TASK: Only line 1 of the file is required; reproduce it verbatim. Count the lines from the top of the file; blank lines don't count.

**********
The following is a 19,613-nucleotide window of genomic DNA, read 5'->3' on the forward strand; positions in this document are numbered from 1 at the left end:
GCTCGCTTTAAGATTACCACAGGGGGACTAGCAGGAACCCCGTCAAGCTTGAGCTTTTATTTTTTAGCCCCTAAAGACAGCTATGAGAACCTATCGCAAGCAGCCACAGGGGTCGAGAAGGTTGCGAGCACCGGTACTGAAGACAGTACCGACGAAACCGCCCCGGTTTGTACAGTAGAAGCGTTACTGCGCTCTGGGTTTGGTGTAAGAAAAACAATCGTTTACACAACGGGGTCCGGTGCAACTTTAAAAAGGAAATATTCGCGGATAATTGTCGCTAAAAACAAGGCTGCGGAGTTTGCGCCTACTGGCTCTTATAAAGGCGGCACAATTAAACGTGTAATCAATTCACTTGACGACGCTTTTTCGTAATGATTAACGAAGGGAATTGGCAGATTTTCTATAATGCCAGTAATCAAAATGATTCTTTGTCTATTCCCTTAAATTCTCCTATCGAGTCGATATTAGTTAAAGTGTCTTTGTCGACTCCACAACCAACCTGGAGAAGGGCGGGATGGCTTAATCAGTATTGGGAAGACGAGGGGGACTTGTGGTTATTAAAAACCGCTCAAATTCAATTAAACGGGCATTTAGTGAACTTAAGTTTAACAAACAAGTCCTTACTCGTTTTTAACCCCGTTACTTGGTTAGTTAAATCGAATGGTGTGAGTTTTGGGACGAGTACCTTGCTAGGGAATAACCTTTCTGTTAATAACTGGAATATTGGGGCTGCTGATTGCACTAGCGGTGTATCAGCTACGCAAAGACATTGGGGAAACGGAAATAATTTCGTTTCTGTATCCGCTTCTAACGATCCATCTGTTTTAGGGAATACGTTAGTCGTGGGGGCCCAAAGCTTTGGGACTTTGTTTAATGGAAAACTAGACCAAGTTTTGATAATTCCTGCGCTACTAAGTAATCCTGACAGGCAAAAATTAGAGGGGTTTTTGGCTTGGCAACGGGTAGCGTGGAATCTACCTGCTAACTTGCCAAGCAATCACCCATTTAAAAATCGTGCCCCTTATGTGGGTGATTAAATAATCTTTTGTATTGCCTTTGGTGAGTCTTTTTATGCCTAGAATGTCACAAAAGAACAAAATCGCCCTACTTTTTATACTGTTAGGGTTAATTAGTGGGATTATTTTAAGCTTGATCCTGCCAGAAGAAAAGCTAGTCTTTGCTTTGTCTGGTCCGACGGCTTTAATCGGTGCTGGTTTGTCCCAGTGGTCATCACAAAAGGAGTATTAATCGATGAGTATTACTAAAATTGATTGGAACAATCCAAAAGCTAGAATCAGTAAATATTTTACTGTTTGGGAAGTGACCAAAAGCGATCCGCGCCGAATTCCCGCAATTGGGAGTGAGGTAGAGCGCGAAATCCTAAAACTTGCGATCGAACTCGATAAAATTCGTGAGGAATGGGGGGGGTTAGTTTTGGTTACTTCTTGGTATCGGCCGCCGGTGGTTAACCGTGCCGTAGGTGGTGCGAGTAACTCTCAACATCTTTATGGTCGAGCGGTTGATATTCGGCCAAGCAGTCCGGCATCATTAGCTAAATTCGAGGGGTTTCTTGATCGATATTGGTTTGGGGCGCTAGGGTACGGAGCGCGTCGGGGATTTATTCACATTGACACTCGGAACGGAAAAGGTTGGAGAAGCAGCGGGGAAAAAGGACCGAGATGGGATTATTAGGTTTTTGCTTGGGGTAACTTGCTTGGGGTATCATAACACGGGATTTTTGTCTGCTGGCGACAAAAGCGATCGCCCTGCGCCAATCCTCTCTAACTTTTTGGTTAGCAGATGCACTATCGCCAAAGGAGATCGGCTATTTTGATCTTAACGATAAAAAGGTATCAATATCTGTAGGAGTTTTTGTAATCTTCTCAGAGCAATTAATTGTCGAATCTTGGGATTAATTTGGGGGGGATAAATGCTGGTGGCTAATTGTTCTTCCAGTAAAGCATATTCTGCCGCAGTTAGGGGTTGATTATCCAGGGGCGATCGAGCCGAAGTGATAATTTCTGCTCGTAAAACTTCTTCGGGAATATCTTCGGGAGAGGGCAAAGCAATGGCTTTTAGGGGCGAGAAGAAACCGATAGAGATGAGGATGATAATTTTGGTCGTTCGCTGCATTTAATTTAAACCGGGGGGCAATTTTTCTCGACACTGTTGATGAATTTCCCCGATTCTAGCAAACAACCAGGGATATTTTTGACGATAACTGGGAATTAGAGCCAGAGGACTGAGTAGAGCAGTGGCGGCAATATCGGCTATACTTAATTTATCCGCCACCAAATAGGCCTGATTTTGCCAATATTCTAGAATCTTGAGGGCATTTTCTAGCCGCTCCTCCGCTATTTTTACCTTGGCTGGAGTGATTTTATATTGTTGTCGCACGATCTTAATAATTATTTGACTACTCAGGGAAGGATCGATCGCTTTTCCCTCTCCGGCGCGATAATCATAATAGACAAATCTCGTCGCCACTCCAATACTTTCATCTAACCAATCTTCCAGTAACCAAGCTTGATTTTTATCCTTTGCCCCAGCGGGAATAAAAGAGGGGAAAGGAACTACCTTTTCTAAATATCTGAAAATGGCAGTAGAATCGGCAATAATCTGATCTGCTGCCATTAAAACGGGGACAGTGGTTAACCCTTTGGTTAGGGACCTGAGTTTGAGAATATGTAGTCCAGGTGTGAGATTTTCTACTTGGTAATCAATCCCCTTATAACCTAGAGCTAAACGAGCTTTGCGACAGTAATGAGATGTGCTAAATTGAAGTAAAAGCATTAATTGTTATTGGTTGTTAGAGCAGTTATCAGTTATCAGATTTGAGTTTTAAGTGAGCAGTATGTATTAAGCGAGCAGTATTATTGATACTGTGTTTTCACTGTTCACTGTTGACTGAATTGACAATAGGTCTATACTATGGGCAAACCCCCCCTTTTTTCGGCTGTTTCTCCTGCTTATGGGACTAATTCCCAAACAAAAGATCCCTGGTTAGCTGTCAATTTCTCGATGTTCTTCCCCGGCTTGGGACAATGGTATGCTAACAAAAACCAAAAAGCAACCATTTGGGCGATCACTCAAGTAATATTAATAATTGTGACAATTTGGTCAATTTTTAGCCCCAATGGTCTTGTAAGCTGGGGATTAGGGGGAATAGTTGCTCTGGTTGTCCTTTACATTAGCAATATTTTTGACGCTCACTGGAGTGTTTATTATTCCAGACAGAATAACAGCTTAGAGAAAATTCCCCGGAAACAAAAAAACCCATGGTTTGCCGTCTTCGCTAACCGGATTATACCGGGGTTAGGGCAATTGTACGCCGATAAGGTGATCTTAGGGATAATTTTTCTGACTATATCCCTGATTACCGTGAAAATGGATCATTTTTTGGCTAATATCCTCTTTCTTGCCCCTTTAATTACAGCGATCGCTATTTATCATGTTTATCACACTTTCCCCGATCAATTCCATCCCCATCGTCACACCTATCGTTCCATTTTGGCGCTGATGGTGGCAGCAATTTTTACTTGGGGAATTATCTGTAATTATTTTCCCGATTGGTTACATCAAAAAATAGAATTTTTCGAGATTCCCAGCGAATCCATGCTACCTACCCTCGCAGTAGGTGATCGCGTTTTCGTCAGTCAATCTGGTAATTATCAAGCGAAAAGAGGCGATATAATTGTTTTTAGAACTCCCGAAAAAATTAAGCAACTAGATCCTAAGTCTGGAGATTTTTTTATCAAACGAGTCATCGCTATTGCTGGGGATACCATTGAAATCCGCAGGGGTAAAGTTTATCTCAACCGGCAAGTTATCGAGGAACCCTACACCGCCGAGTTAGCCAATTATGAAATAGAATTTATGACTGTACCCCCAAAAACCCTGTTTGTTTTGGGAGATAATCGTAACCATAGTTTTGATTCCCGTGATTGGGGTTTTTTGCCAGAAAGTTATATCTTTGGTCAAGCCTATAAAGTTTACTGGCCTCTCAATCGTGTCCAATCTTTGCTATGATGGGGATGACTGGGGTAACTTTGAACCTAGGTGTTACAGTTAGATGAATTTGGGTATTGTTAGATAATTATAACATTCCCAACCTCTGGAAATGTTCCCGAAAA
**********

The following is a 19,613-nucleotide window of genomic DNA, read 5'->3' on the forward strand; positions in this document are numbered from 1 at the left end: